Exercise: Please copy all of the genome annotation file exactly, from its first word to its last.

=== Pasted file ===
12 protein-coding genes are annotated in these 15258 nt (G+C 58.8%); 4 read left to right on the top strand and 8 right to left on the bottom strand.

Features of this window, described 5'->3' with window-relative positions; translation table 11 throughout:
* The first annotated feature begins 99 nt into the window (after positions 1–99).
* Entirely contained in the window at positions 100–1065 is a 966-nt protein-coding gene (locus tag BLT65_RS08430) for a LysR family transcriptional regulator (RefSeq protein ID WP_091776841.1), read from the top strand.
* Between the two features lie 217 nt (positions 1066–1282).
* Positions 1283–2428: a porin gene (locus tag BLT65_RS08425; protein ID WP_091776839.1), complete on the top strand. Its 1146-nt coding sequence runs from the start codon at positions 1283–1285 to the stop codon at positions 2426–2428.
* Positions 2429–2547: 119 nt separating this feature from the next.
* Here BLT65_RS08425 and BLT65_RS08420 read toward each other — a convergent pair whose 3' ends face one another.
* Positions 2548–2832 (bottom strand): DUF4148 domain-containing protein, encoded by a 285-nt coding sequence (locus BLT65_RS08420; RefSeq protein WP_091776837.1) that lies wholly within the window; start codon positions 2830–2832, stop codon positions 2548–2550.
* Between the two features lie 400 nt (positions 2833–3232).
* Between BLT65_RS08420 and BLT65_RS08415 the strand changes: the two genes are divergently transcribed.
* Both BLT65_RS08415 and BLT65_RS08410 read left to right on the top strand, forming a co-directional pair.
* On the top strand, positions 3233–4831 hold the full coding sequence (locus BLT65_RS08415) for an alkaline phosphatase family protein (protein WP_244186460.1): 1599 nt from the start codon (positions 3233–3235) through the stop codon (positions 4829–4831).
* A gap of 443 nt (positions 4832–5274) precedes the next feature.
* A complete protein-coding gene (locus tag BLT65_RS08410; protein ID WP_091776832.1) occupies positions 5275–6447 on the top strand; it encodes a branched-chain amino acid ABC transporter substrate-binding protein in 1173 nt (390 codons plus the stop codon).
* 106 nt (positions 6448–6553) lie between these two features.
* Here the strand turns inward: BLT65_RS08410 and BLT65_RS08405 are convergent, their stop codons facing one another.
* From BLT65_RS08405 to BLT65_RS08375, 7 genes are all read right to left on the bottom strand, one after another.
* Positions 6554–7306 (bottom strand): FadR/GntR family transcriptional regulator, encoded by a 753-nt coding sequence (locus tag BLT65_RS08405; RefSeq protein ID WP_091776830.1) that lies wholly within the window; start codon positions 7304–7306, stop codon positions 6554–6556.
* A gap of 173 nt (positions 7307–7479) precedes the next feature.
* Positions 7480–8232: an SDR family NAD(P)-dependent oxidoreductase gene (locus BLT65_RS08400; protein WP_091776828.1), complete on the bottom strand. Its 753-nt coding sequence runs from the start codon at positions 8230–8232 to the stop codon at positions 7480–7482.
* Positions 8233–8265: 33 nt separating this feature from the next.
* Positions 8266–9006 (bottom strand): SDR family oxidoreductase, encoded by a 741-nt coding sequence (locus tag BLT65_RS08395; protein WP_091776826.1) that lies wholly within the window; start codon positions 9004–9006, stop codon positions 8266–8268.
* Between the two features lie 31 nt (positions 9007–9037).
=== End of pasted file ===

12 protein-coding genes are annotated in these 15258 nt (G+C 58.8%); 4 read left to right on the top strand and 8 right to left on the bottom strand.

Features of this window, described 5'->3' with window-relative positions; translation table 11 throughout:
* The first annotated feature begins 99 nt into the window (after positions 1–99).
* Entirely contained in the window at positions 100–1065 is a 966-nt protein-coding gene (locus tag BLT65_RS08430) for a LysR family transcriptional regulator (RefSeq protein ID WP_091776841.1), read from the top strand.
* Between the two features lie 217 nt (positions 1066–1282).
* Positions 1283–2428: a porin gene (locus tag BLT65_RS08425; protein ID WP_091776839.1), complete on the top strand. Its 1146-nt coding sequence runs from the start codon at positions 1283–1285 to the stop codon at positions 2426–2428.
* Positions 2429–2547: 119 nt separating this feature from the next.
* Here BLT65_RS08425 and BLT65_RS08420 read toward each other — a convergent pair whose 3' ends face one another.
* Positions 2548–2832 (bottom strand): DUF4148 domain-containing protein, encoded by a 285-nt coding sequence (locus BLT65_RS08420; RefSeq protein WP_091776837.1) that lies wholly within the window; start codon positions 2830–2832, stop codon positions 2548–2550.
* Between the two features lie 400 nt (positions 2833–3232).
* Between BLT65_RS08420 and BLT65_RS08415 the strand changes: the two genes are divergently transcribed.
* Both BLT65_RS08415 and BLT65_RS08410 read left to right on the top strand, forming a co-directional pair.
* On the top strand, positions 3233–4831 hold the full coding sequence (locus BLT65_RS08415) for an alkaline phosphatase family protein (protein WP_244186460.1): 1599 nt from the start codon (positions 3233–3235) through the stop codon (positions 4829–4831).
* A gap of 443 nt (positions 4832–5274) precedes the next feature.
* A complete protein-coding gene (locus tag BLT65_RS08410; protein ID WP_091776832.1) occupies positions 5275–6447 on the top strand; it encodes a branched-chain amino acid ABC transporter substrate-binding protein in 1173 nt (390 codons plus the stop codon).
* 106 nt (positions 6448–6553) lie between these two features.
* Here the strand turns inward: BLT65_RS08410 and BLT65_RS08405 are convergent, their stop codons facing one another.
* From BLT65_RS08405 to BLT65_RS08375, 7 genes are all read right to left on the bottom strand, one after another.
* Positions 6554–7306 (bottom strand): FadR/GntR family transcriptional regulator, encoded by a 753-nt coding sequence (locus tag BLT65_RS08405; RefSeq protein ID WP_091776830.1) that lies wholly within the window; start codon positions 7304–7306, stop codon positions 6554–6556.
* A gap of 173 nt (positions 7307–7479) precedes the next feature.
* Positions 7480–8232: an SDR family NAD(P)-dependent oxidoreductase gene (locus BLT65_RS08400; protein WP_091776828.1), complete on the bottom strand. Its 753-nt coding sequence runs from the start codon at positions 8230–8232 to the stop codon at positions 7480–7482.
* Positions 8233–8265: 33 nt separating this feature from the next.
* Positions 8266–9006 (bottom strand): SDR family oxidoreductase, encoded by a 741-nt coding sequence (locus tag BLT65_RS08395; protein WP_091776826.1) that lies wholly within the window; start codon positions 9004–9006, stop codon positions 8266–8268.
* Between the two features lie 31 nt (positions 9007–9037).